Subjectified, sex is for women

from Meet the Woman Who Wants You to Stop Thinking Sex is For Men by Chanel Dubofsky

I think the larger picture that I saw in Subjectified and that I’m seeing with Do Tell is that we keeping telling young women that sex is about men, that sex is for men. This is not true! Sex between two people is for both of those people. Does that sound obvious? But it’s not how we talk about sex, and for so many people it’s not a real part of their sexual dynamics.

It’s great that in Do Tell and Subjectified, we have examples of women who came to masturbation at different ages and for different reasons. When people see the clip from Subjectified of women talking about orgasm and masturbation, half the time the response is “obviously women masturbate!” The other half of the time, the response is, “Ew, I can’t believe she said that!” That’s telling.

I think a lot of women are very comfortable talking about masturbation. That’s great! But knowing that you can orgasm or how to orgasm isn’t quite the same as knowing that you have a right to safety and pleasure in a sexual situation.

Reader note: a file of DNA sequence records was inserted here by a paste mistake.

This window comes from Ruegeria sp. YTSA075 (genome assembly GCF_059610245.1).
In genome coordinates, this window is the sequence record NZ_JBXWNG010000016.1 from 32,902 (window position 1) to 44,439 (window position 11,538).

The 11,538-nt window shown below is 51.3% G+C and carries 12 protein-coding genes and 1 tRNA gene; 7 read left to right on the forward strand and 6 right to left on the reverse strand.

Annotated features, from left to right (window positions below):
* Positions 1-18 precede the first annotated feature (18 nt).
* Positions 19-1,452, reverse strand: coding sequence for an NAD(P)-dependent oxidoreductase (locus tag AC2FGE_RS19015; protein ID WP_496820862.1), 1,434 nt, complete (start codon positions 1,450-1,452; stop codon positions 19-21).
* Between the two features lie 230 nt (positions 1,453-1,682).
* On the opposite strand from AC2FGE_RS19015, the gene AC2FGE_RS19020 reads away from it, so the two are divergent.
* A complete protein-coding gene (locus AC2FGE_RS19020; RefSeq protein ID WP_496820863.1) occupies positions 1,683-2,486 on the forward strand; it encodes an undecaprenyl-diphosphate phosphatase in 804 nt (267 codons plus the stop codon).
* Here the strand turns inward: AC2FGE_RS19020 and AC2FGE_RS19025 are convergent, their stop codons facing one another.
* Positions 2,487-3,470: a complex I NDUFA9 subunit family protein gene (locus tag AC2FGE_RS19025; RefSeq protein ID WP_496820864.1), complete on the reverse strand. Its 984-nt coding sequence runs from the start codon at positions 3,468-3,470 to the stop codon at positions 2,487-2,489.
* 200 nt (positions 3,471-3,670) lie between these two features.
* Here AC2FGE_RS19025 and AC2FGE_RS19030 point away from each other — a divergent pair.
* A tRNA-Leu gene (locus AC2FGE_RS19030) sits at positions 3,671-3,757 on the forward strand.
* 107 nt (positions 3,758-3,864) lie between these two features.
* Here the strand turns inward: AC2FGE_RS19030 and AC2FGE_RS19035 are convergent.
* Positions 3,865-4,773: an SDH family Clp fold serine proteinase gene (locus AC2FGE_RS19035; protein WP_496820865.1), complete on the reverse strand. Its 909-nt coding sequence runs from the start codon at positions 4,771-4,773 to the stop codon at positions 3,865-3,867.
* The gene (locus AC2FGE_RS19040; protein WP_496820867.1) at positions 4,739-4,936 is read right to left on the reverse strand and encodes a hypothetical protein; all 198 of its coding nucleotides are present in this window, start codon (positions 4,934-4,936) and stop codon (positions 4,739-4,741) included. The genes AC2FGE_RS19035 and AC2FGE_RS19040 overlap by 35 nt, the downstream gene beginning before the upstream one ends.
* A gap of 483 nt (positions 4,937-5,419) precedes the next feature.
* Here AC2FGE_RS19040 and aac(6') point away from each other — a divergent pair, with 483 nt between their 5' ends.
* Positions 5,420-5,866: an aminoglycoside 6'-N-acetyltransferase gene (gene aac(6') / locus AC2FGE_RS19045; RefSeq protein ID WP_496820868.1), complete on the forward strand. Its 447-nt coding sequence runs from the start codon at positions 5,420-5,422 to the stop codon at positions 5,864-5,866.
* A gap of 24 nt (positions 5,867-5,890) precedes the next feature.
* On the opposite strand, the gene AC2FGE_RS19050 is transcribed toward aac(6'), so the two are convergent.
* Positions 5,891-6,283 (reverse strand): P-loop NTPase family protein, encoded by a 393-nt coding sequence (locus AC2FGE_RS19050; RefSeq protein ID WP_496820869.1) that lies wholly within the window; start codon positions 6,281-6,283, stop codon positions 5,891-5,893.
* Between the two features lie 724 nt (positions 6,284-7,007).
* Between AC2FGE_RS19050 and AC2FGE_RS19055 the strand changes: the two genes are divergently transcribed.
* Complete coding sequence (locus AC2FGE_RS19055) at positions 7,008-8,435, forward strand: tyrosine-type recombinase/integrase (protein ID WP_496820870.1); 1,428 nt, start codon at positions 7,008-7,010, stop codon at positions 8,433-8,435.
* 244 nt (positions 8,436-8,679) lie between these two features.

So that’s what we’re seeing with people’s discomfort about masturbation. It’s hard to admit to having sexuality when there’s not a man involved, when we can’t “pin it” on someone else. This isn’t just about guilt over sex, it’s also about not having a working idea of what sex is about for women.

Where do you think the phenomenon of the “normal” female orgasm comes from?
I think the bigger, deeper question is why we feel insecure about the need for additional stimulation to feel pleasure. For one, it means that we have to acknowledge, in the bedroom, that there’s more going on than just what a male partner wants. We’re equating normal with good and abnormal with bad.

Trailer for Subjectified: Nine Young Women Talk about Sex from Melissa Tapper Goldman on Vimeo.